For the enterprise world to keep sailing forward, the logistics, transport and shipping industries must operate on point and on time. Any delay, redundancy or bottleneck created by people, processes or technologies must be resolved promptly to prevent an irreversible domino effect. To meet these demands, logistics, transport and shipping organizations need to transform their business operations with data modernization.
To share valuable insight on this issue, senior data and IT experts gathered for a roundtable discussion, “Transforming Logistics, Transport and Shipping Using Data.” The event was organized by Jicara Media and hosted by Rackspace Technology® and AWS.
Starting small and building up
When it comes to data transformation, organizations often make the mistake of treating it as a one-time, big-time undertaking, according to Hemanta Banerjee, Vice President of Public Cloud Data Services at Rackspace Technology. But this approach can do more harm than good.
Banerjee recommends starting small and building up gradually. "As you get more information, you get better at it, and you make better choices, which drives better future decision making.”
He also emphasized that IT alone cannot spearhead this undertaking, which is another common mistake. “IT can provide the tools, technologies and skill sets,” explained Banerjee. “However, ultimately, there must be someone on the business side who possesses a deep understanding of the strategy, operations and so on — and they can do the analytics and gather insights. IT can bring the data to one place and make it available, but utilizing it to gather insights and make business decisions must be driven by someone running the operation.”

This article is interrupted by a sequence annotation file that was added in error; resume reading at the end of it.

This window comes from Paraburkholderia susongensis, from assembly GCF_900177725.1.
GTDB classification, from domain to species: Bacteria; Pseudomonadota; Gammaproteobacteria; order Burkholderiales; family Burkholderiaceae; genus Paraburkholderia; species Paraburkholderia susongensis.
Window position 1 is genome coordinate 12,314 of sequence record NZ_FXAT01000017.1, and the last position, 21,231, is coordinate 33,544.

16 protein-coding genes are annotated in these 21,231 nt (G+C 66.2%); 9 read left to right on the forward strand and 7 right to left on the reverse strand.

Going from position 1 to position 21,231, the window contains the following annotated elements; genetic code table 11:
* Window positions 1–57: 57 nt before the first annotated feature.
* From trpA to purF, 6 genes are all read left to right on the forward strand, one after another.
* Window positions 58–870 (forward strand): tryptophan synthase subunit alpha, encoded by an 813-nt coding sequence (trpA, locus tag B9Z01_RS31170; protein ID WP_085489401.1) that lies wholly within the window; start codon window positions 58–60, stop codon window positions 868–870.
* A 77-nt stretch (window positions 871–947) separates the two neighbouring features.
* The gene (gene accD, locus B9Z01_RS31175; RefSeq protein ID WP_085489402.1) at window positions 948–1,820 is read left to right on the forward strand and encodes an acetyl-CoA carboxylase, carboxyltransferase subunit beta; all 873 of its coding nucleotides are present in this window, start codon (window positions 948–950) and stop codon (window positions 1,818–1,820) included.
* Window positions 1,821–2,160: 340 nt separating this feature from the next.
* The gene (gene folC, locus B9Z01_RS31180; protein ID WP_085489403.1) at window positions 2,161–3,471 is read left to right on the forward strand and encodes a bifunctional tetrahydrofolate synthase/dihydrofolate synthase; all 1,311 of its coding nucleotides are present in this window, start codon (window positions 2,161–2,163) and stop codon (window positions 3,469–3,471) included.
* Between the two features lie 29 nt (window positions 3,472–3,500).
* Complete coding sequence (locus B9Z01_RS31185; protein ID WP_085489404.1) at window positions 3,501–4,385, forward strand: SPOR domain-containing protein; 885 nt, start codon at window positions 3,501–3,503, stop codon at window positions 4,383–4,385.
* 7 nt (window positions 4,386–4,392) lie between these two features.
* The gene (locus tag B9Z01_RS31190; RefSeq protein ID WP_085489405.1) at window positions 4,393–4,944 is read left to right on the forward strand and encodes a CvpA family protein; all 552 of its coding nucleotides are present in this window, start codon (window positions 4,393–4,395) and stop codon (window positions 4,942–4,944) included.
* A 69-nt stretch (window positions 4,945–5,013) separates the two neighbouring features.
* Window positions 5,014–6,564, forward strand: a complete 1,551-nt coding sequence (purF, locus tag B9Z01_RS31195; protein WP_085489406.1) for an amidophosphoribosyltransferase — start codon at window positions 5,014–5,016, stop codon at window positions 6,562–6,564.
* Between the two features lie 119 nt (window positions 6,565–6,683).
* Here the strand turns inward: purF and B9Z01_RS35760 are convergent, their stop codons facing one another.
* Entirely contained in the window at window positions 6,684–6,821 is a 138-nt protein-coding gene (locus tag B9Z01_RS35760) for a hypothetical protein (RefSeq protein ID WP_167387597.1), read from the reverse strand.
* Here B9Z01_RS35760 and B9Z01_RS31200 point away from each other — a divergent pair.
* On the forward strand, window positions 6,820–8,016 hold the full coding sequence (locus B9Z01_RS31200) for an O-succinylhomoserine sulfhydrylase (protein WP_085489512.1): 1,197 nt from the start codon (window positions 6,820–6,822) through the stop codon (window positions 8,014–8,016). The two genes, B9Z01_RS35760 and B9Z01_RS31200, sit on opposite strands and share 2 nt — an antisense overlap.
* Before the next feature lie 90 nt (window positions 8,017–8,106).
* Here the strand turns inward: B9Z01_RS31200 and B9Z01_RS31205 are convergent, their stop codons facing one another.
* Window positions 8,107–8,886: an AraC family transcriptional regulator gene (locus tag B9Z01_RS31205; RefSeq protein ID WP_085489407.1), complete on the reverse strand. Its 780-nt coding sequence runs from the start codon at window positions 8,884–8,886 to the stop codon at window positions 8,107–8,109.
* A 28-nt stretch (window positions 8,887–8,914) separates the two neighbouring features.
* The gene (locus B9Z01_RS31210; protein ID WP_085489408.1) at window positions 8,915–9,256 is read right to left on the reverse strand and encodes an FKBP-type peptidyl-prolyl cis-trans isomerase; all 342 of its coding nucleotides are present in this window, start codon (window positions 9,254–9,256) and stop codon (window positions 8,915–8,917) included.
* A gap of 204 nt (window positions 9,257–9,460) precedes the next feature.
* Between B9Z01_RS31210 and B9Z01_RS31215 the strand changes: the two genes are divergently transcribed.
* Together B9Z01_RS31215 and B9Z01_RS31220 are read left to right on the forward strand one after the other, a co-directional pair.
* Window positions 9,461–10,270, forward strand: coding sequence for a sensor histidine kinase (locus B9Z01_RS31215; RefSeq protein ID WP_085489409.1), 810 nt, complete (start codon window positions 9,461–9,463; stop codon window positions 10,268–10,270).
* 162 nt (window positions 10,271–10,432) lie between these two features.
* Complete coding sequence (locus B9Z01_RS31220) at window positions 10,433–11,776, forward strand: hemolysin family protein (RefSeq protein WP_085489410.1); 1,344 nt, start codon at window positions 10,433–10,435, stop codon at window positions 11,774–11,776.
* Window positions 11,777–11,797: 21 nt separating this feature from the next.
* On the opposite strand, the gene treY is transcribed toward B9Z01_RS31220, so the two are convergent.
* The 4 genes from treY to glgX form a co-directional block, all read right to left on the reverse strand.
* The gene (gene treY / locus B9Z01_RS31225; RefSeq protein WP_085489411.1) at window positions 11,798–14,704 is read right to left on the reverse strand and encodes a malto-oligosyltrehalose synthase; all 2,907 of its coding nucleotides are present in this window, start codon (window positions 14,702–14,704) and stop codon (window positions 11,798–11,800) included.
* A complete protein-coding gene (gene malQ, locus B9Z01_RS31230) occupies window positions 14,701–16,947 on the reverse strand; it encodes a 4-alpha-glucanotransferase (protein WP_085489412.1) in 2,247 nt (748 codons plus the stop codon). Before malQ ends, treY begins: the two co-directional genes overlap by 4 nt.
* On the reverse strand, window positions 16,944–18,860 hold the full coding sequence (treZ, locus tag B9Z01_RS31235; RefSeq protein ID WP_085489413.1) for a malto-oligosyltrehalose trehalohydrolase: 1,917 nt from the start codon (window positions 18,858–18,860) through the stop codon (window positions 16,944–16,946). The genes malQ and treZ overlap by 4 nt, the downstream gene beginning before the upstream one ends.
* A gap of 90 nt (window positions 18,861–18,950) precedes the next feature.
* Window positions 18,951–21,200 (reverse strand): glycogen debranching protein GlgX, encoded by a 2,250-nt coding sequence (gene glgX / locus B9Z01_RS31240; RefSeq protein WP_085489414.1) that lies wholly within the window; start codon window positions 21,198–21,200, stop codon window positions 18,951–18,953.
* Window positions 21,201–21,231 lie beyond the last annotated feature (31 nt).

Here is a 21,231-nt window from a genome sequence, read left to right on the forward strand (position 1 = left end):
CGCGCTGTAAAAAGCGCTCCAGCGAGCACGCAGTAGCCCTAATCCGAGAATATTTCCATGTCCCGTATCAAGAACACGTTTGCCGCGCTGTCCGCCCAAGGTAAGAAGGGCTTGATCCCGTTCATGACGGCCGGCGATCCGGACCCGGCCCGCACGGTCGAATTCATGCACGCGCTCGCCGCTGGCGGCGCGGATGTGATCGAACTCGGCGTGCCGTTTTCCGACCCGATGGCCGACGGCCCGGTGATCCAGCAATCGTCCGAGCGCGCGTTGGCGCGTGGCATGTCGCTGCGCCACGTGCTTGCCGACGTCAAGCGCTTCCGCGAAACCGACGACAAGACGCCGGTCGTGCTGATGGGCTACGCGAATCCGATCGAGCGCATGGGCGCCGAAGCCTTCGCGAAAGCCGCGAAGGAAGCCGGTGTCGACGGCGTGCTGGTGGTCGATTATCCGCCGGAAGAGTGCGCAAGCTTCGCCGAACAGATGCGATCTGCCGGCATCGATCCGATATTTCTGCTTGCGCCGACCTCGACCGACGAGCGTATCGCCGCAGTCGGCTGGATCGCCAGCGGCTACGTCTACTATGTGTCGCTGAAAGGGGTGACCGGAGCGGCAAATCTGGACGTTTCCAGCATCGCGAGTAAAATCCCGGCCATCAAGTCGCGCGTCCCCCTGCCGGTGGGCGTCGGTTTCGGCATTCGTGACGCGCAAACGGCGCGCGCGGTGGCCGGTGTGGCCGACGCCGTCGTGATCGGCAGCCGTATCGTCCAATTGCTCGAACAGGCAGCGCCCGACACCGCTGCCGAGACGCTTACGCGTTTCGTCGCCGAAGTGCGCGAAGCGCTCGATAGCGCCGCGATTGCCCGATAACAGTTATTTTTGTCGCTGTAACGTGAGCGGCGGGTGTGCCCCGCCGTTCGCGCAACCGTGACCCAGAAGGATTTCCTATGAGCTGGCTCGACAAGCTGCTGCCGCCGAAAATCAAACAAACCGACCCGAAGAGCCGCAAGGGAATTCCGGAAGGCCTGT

Conquering data modernization challenges
Logistics, transport and shipping organizations around the world are facing major challenges when it comes to data management. Here are three examples of how these challenges commonly play out.
Elite Digital Logistics, which provides freight management solutions to the chemical industry, started its cloud journey in 2014. The company has amassed a tremendous amount of data and is trying to optimize its ability to utilize that data.
"We've been on the journey of digital transformation for the past five years, and it's moving us forward,” said Thirumal Raj, Global CIO/CTO of Elite Digital Logistics. “Now, we need legacy modernization of our full data platform. The challenge is that we have a huge amount of data that we have accumulated over the past 30 years, and we need to figure out how to use it in the best way.”
Equatorial Marine Fuel Management Services is also facing data management challenges. In this case, the issues arise from data creation and business and supply chain fragmentation.
“How do we digitize data between vessels and supply chains?” asked Collin Ng, the company’s CTO. “It’s different when you’re sitting in the office than when you’re on board a vessel. It’s not as simple as installing a wireless access point or running a cable from point to point. Connectivity is a real challenge.”
A Singapore-based supply chain and fulfilment organization is currently searching for a platform that can synchronize data from all its clients.
“We’re warehousing all the products that were ordered from Lazada,” said the company’s head of IT. “We’re integrating APIs from different systems for different clients and have a lot of challenges due to data privacy. I’m looking for solutions that can replace our existing multi-channel applications.”
Up-leveling data transformation
Logistics, transport and shipping industries have undergone significant transformation in recent years, according to Joey Tan, Ph.D., AWS’s Head of Strategy Pursuit & Sustainability. Previously, the industry was dominated by major players who controlled a closed-loop ecosystem that encompassed consignees, shippers and key ports used for bunkering. However, today's systems are much more open with 20 to 22 milestones between shippers and consignees, all of which have the potential to expose the company to many unknown risks.